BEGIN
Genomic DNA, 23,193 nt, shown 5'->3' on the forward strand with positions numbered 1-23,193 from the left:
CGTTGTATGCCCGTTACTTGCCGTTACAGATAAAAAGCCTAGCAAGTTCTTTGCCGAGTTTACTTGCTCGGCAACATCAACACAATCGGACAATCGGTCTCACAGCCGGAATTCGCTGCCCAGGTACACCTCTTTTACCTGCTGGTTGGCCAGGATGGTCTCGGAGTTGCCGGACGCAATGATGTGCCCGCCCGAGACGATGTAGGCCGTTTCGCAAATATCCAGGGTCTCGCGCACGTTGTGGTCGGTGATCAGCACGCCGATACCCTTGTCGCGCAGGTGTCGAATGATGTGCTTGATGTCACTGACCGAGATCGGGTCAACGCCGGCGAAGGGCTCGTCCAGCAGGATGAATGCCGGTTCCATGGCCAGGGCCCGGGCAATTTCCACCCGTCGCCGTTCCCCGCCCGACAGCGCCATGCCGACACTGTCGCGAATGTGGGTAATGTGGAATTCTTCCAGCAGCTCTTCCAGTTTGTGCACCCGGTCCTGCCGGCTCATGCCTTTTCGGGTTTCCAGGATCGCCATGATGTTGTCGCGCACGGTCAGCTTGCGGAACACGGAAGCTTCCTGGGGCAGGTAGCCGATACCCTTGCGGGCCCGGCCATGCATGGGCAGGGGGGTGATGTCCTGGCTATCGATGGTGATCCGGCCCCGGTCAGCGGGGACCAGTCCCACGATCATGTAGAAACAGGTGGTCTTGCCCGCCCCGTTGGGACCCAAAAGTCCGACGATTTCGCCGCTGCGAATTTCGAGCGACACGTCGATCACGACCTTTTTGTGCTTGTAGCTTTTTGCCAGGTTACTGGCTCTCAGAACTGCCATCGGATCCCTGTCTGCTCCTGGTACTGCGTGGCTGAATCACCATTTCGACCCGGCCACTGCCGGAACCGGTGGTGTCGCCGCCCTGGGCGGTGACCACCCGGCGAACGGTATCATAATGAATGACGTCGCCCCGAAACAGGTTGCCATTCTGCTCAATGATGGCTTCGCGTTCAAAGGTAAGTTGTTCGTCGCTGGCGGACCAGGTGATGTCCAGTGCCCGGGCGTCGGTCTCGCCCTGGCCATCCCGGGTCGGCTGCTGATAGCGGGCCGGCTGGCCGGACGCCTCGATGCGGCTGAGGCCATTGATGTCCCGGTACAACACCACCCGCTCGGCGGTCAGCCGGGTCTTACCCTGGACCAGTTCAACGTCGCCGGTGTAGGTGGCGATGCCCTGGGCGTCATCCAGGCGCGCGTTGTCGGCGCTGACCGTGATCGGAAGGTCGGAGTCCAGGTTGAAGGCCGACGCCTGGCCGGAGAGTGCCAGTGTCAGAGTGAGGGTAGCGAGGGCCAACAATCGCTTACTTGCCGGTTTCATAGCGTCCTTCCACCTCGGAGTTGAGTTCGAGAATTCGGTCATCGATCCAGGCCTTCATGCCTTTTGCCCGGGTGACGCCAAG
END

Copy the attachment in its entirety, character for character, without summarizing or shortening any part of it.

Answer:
Genomic DNA, 23,193 nt, shown 5'->3' on the forward strand with positions numbered 1-23,193 from the left:
CGTTGTATGCCCGTTACTTGCCGTTACAGATAAAAAGCCTAGCAAGTTCTTTGCCGAGTTTACTTGCTCGGCAACATCAACACAATCGGACAATCGGTCTCACAGCCGGAATTCGCTGCCCAGGTACACCTCTTTTACCTGCTGGTTGGCCAGGATGGTCTCGGAGTTGCCGGACGCAATGATGTGCCCGCCCGAGACGATGTAGGCCGTTTCGCAAATATCCAGGGTCTCGCGCACGTTGTGGTCGGTGATCAGCACGCCGATACCCTTGTCGCGCAGGTGTCGAATGATGTGCTTGATGTCACTGACCGAGATCGGGTCAACGCCGGCGAAGGGCTCGTCCAGCAGGATGAATGCCGGTTCCATGGCCAGGGCCCGGGCAATTTCCACCCGTCGCCGTTCCCCGCCCGACAGCGCCATGCCGACACTGTCGCGAATGTGGGTAATGTGGAATTCTTCCAGCAGCTCTTCCAGTTTGTGCACCCGGTCCTGCCGGCTCATGCCTTTTCGGGTTTCCAGGATCGCCATGATGTTGTCGCGCACGGTCAGCTTGCGGAACACGGAAGCTTCCTGGGGCAGGTAGCCGATACCCTTGCGGGCCCGGCCATGCATGGGCAGGGGGGTGATGTCCTGGCTATCGATGGTGATCCGGCCCCGGTCAGCGGGGACCAGTCCCACGATCATGTAGAAACAGGTGGTCTTGCCCGCCCCGTTGGGACCCAAAAGTCCGACGATTTCGCCGCTGCGAATTTCGAGCGACACGTCGATCACGACCTTTTTGTGCTTGTAGCTTTTTGCCAGGTTACTGGCTCTCAGAACTGCCATCGGATCCCTGTCTGCTCCTGGTACTGCGTGGCTGAATCACCATTTCGACCCGGCCACTGCCGGAACCGGTGGTGTCGCCGCCCTGGGCGGTGACCACCCGGCGAACGGTATCATAATGAATGACGTCGCCCCGAAACAGGTTGCCATTCTGCTCAATGATGGCTTCGCGTTCAAAGGTAAGTTGTTCGTCGCTGGCGGACCAGGTGATGTCCAGTGCCCGGGCGTCGGTCTCGCCCTGGCCATCCCGGGTCGGCTGCTGATAGCGGGCCGGCTGGCCGGACGCCTCGATGCGGCTGAGGCCATTGATGTCCCGGTACAACACCACCCGCTCGGCGGTCAGCCGGGTCTTACCCTGGACCAGTTCAACGTCGCCGGTGTAGGTGGCGATGCCCTGGGCGTCATCCAGGCGCGCGTTGTCGGCGCTGACCGTGATCGGAAGGTCGGAGTCCAGGTTGAAGGCCGACGCCTGGCCGGAGAGTGCCAGTGTCAGAGTGAGGGTAGCGAGGGCCAACAATCGCTTACTTGCCGGTTTCATAGCGTCCTTCCACCTCGGAGTTGAGTTCGAGAATTCGGTCATCGATCCAGGCCTTCATGCCTTTTGCCCGGGTGACGCCAAG